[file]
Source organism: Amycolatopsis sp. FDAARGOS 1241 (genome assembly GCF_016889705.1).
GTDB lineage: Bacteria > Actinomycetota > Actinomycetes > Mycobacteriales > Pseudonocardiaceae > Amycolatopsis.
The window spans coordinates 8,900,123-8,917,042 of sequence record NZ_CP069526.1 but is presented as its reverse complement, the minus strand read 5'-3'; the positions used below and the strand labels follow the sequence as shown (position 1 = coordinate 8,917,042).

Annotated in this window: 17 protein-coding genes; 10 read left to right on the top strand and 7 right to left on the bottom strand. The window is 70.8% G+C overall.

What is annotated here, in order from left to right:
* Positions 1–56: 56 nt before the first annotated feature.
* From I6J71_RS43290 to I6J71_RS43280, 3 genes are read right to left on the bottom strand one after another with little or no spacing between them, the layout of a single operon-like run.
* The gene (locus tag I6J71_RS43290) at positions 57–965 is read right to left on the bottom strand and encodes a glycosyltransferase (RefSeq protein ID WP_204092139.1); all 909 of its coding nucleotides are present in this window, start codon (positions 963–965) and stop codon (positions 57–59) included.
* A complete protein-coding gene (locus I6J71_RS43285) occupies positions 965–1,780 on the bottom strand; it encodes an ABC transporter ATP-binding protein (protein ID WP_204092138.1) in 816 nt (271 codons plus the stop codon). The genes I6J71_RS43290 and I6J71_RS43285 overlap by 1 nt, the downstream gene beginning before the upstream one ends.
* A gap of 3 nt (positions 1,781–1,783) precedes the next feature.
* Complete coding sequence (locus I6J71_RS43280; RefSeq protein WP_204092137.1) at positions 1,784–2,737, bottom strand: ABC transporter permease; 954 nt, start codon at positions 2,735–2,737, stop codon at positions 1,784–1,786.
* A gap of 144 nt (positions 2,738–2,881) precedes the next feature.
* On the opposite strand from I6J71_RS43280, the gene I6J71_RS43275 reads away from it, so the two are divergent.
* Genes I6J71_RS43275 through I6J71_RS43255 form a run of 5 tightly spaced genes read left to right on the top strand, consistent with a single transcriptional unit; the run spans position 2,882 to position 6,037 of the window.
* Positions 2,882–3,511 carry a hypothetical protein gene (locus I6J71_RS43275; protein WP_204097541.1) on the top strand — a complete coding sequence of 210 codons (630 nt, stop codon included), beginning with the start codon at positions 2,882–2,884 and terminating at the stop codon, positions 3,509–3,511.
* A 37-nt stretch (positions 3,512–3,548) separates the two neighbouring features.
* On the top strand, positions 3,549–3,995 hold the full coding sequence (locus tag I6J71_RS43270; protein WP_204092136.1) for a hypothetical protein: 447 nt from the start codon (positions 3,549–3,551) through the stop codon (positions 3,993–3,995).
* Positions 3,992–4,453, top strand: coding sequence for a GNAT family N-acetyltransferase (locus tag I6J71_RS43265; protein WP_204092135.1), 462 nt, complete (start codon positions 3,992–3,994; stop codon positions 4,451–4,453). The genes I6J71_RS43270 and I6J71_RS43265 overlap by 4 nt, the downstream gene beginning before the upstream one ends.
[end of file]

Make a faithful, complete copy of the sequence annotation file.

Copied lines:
Source organism: Amycolatopsis sp. FDAARGOS 1241 (genome assembly GCF_016889705.1).
GTDB lineage: Bacteria > Actinomycetota > Actinomycetes > Mycobacteriales > Pseudonocardiaceae > Amycolatopsis.
The window spans coordinates 8,900,123-8,917,042 of sequence record NZ_CP069526.1 but is presented as its reverse complement, the minus strand read 5'-3'; the positions used below and the strand labels follow the sequence as shown (position 1 = coordinate 8,917,042).

Annotated in this window: 17 protein-coding genes; 10 read left to right on the top strand and 7 right to left on the bottom strand. The window is 70.8% G+C overall.

What is annotated here, in order from left to right:
* Positions 1–56: 56 nt before the first annotated feature.
* From I6J71_RS43290 to I6J71_RS43280, 3 genes are read right to left on the bottom strand one after another with little or no spacing between them, the layout of a single operon-like run.
* The gene (locus tag I6J71_RS43290) at positions 57–965 is read right to left on the bottom strand and encodes a glycosyltransferase (RefSeq protein ID WP_204092139.1); all 909 of its coding nucleotides are present in this window, start codon (positions 963–965) and stop codon (positions 57–59) included.
* A complete protein-coding gene (locus I6J71_RS43285) occupies positions 965–1,780 on the bottom strand; it encodes an ABC transporter ATP-binding protein (protein ID WP_204092138.1) in 816 nt (271 codons plus the stop codon). The genes I6J71_RS43290 and I6J71_RS43285 overlap by 1 nt, the downstream gene beginning before the upstream one ends.
* A gap of 3 nt (positions 1,781–1,783) precedes the next feature.
* Complete coding sequence (locus I6J71_RS43280; RefSeq protein WP_204092137.1) at positions 1,784–2,737, bottom strand: ABC transporter permease; 954 nt, start codon at positions 2,735–2,737, stop codon at positions 1,784–1,786.
* A gap of 144 nt (positions 2,738–2,881) precedes the next feature.
* On the opposite strand from I6J71_RS43280, the gene I6J71_RS43275 reads away from it, so the two are divergent.
* Genes I6J71_RS43275 through I6J71_RS43255 form a run of 5 tightly spaced genes read left to right on the top strand, consistent with a single transcriptional unit; the run spans position 2,882 to position 6,037 of the window.
* Positions 2,882–3,511 carry a hypothetical protein gene (locus I6J71_RS43275; protein WP_204097541.1) on the top strand — a complete coding sequence of 210 codons (630 nt, stop codon included), beginning with the start codon at positions 2,882–2,884 and terminating at the stop codon, positions 3,509–3,511.
* A 37-nt stretch (positions 3,512–3,548) separates the two neighbouring features.
* On the top strand, positions 3,549–3,995 hold the full coding sequence (locus tag I6J71_RS43270; protein WP_204092136.1) for a hypothetical protein: 447 nt from the start codon (positions 3,549–3,551) through the stop codon (positions 3,993–3,995).
* Positions 3,992–4,453, top strand: coding sequence for a GNAT family N-acetyltransferase (locus tag I6J71_RS43265; protein WP_204092135.1), 462 nt, complete (start codon positions 3,992–3,994; stop codon positions 4,451–4,453). The genes I6J71_RS43270 and I6J71_RS43265 overlap by 4 nt, the downstream gene beginning before the upstream one ends.